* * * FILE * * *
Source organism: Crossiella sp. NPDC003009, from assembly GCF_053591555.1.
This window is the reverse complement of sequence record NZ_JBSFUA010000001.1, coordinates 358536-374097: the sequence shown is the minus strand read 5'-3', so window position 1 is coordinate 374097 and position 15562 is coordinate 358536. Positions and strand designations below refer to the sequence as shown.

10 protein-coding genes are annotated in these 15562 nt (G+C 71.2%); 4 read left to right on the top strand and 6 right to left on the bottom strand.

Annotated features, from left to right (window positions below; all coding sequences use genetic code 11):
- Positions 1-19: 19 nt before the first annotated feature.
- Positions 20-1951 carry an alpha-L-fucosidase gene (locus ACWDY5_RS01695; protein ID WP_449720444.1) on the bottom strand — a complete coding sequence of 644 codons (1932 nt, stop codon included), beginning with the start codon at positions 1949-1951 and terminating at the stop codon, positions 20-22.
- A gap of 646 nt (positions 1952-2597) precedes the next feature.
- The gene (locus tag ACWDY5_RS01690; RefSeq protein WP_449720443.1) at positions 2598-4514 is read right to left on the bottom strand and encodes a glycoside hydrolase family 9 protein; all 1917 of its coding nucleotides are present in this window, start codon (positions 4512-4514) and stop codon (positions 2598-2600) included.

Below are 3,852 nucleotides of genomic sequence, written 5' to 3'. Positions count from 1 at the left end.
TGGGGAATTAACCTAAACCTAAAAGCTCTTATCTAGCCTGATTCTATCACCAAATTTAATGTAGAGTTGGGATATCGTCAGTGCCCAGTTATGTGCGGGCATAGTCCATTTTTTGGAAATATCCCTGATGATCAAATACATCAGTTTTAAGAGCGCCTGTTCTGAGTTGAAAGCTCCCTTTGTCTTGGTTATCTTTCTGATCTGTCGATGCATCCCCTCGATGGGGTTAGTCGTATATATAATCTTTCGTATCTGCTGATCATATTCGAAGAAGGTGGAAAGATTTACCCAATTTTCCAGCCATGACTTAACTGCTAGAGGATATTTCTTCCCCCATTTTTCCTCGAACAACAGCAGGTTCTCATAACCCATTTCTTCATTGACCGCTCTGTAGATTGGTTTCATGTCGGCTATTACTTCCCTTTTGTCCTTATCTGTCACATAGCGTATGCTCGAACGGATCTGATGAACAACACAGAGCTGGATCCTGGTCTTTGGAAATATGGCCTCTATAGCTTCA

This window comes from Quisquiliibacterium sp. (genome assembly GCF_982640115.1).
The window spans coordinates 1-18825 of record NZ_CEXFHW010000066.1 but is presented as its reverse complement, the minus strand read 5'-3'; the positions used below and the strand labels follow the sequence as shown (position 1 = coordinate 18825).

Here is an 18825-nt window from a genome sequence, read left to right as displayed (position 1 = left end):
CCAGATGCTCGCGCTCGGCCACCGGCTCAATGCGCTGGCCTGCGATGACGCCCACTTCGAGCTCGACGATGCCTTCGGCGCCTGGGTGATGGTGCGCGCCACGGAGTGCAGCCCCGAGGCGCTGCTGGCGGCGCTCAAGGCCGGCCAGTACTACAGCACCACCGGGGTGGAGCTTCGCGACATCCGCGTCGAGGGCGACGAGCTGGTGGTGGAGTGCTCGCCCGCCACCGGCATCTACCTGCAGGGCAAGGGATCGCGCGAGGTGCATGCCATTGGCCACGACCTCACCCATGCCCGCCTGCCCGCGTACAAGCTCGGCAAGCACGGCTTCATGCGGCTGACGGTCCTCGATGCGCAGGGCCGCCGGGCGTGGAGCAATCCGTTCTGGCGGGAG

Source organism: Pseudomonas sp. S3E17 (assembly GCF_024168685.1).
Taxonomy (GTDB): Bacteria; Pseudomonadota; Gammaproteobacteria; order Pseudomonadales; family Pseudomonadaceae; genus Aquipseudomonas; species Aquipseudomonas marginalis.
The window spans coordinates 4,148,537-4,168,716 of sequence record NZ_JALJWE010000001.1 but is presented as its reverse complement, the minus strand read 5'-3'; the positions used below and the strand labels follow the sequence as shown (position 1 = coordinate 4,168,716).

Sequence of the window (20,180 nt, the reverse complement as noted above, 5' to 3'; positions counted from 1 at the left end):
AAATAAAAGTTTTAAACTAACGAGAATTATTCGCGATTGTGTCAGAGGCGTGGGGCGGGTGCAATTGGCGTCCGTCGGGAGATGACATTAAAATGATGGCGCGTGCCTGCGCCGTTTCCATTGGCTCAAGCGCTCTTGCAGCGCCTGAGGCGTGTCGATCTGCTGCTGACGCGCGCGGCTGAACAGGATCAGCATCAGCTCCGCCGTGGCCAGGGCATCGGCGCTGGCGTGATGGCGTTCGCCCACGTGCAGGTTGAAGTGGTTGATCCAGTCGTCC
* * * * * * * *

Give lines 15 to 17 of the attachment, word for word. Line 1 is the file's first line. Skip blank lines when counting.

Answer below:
Source organism: Pseudomonas sp. S3E17 (assembly GCF_024168685.1).
Taxonomy (GTDB): Bacteria; Pseudomonadota; Gammaproteobacteria; order Pseudomonadales; family Pseudomonadaceae; genus Aquipseudomonas; species Aquipseudomonas marginalis.
The window spans coordinates 4,148,537-4,168,716 of sequence record NZ_JALJWE010000001.1 but is presented as its reverse complement, the minus strand read 5'-3'; the positions used below and the strand labels follow the sequence as shown (position 1 = coordinate 4,168,716).